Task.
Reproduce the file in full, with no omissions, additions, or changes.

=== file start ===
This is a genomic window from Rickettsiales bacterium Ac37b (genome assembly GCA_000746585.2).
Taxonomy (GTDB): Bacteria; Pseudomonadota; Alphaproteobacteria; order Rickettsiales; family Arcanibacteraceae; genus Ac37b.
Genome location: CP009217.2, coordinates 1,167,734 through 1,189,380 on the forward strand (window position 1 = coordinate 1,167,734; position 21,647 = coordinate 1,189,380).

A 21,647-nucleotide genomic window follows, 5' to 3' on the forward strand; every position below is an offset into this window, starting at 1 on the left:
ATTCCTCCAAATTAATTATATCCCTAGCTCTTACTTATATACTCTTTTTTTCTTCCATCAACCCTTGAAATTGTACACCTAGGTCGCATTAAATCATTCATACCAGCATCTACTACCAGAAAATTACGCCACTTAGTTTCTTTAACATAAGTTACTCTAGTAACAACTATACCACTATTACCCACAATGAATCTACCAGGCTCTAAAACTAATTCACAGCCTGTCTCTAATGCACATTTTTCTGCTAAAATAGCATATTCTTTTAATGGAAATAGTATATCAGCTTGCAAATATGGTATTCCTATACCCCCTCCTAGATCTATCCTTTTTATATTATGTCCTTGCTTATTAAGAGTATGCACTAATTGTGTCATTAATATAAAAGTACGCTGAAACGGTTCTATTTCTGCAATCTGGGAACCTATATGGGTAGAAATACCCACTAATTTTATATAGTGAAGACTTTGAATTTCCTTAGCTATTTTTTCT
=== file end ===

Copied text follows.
This is a genomic window from Rickettsiales bacterium Ac37b (genome assembly GCA_000746585.2).
Taxonomy (GTDB): Bacteria; Pseudomonadota; Alphaproteobacteria; order Rickettsiales; family Arcanibacteraceae; genus Ac37b.
Genome location: CP009217.2, coordinates 1,167,734 through 1,189,380 on the forward strand (window position 1 = coordinate 1,167,734; position 21,647 = coordinate 1,189,380).

A 21,647-nucleotide genomic window follows, 5' to 3' on the forward strand; every position below is an offset into this window, starting at 1 on the left:
ATTCCTCCAAATTAATTATATCCCTAGCTCTTACTTATATACTCTTTTTTTCTTCCATCAACCCTTGAAATTGTACACCTAGGTCGCATTAAATCATTCATACCAGCATCTACTACCAGAAAATTACGCCACTTAGTTTCTTTAACATAAGTTACTCTAGTAACAACTATACCACTATTACCCACAATGAATCTACCAGGCTCTAAAACTAATTCACAGCCTGTCTCTAATGCACATTTTTCTGCTAAAATAGCATATTCTTTTAATGGAAATAGTATATCAGCTTGCAAATATGGTATTCCTATACCCCCTCCTAGATCTATCCTTTTTATATTATGTCCTTGCTTATTAAGAGTATGCACTAATTGTGTCATTAATATAAAAGTACGCTGAAACGGTTCTATTTCTGCAATCTGGGAACCTATATGGGTAGAAATACCCACTAATTTTATATAGTGAAGACTTTGAATTTCCTTAGCTATTTTTTCT